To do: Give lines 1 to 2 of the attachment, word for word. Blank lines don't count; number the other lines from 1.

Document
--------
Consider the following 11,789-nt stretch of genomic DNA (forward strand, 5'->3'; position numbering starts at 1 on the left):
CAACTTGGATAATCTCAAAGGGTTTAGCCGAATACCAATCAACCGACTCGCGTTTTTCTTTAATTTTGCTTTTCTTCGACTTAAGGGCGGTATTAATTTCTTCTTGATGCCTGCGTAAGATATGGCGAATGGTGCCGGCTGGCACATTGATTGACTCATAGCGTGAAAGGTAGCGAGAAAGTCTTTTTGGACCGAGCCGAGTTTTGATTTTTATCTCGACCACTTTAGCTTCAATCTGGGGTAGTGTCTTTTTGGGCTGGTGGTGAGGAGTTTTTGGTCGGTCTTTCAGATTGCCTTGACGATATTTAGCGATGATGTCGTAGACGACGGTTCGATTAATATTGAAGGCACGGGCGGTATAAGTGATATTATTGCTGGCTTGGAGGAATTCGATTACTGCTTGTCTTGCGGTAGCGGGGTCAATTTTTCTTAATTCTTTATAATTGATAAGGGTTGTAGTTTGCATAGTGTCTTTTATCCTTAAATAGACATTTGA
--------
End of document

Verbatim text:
Consider the following 11,789-nt stretch of genomic DNA (forward strand, 5'->3'; position numbering starts at 1 on the left):
CAACTTGGATAATCTCAAAGGGTTTAGCCGAATACCAATCAACCGACTCGCGTTTTTCTTTAATTTTGCTTTTCTTCGACTTAAGGGCGGTATTAATTTCTTCTTGATGCCTGCGTAAGATATGGCGAATGGTGCCGGCTGGCACATTGATTGACTCATAGCGTGAAAGGTAGCGAGAAAGTCTTTTTGGACCGAGCCGAGTTTTGATTTTTATCTCGACCACTTTAGCTTCAATCTGGGGTAGTGTCTTTTTGGGCTGGTGGTGAGGAGTTTTTGGTCGGTCTTTCAGATTGCCTTGACGATATTTAGCGATGATGTCGTAGACGACGGTTCGATTAATATTGAAGGCACGGGCGGTATAAGTGATATTATTGCTGGCTTGGAGGAATTCGATTACTGCTTGTCTTGCGGTAGCGGGGTCAATTTTTCTTAATTCTTTATAATTGATAAGGGTTGTAGTTTGCATAGTGTCTTTTATCCTTAAATAGACATTTGA